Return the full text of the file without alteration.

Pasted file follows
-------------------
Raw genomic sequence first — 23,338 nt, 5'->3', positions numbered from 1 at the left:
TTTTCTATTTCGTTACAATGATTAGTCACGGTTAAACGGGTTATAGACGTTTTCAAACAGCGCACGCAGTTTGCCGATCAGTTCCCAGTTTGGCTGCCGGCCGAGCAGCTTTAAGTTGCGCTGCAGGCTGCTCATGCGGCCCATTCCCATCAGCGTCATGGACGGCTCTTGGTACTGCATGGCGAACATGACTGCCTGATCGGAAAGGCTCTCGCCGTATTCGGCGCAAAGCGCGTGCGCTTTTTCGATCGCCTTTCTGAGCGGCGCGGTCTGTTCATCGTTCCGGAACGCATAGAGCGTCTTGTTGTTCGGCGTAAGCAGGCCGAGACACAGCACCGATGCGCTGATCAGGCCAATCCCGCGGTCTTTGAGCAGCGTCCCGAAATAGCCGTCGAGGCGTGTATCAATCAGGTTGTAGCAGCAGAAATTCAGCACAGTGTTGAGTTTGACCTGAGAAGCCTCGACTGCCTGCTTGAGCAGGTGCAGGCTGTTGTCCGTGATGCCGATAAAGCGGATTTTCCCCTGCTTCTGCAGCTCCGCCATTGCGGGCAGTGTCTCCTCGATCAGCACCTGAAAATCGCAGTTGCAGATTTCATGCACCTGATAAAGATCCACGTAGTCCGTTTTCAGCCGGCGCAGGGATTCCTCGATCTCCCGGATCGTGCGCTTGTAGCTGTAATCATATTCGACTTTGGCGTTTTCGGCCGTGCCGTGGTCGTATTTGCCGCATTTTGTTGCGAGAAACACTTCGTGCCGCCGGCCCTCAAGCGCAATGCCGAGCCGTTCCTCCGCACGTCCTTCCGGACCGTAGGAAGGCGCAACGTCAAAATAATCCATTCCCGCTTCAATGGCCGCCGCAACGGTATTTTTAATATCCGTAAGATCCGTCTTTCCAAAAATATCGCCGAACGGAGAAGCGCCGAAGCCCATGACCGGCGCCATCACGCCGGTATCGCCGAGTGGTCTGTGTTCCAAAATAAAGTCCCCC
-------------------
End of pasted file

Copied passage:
Raw genomic sequence first — 23,338 nt, 5'->3', positions numbered from 1 at the left:
TTTTCTATTTCGTTACAATGATTAGTCACGGTTAAACGGGTTATAGACGTTTTCAAACAGCGCACGCAGTTTGCCGATCAGTTCCCAGTTTGGCTGCCGGCCGAGCAGCTTTAAGTTGCGCTGCAGGCTGCTCATGCGGCCCATTCCCATCAGCGTCATGGACGGCTCTTGGTACTGCATGGCGAACATGACTGCCTGATCGGAAAGGCTCTCGCCGTATTCGGCGCAAAGCGCGTGCGCTTTTTCGATCGCCTTTCTGAGCGGCGCGGTCTGTTCATCGTTCCGGAACGCATAGAGCGTCTTGTTGTTCGGCGTAAGCAGGCCGAGACACAGCACCGATGCGCTGATCAGGCCAATCCCGCGGTCTTTGAGCAGCGTCCCGAAATAGCCGTCGAGGCGTGTATCAATCAGGTTGTAGCAGCAGAAATTCAGCACAGTGTTGAGTTTGACCTGAGAAGCCTCGACTGCCTGCTTGAGCAGGTGCAGGCTGTTGTCCGTGATGCCGATAAAGCGGATTTTCCCCTGCTTCTGCAGCTCCGCCATTGCGGGCAGTGTCTCCTCGATCAGCACCTGAAAATCGCAGTTGCAGATTTCATGCACCTGATAAAGATCCACGTAGTCCGTTTTCAGCCGGCGCAGGGATTCCTCGATCTCCCGGATCGTGCGCTTGTAGCTGTAATCATATTCGACTTTGGCGTTTTCGGCCGTGCCGTGGTCGTATTTGCCGCATTTTGTTGCGAGAAACACTTCGTGCCGCCGGCCCTCAAGCGCAATGCCGAGCCGTTCCTCCGCACGTCCTTCCGGACCGTAGGAAGGCGCAACGTCAAAATAATCCATTCCCGCTTCAATGGCCGCCGCAACGGTATTTTTAATATCCGTAAGATCCGTCTTTCCAAAAATATCGCCGAACGGAGAAGCGCCGAAGCCCATGACCGGCGCCATCACGCCGGTATCGCCGAGTGGTCTGTGTTCCAAAATAAAGTCCCCC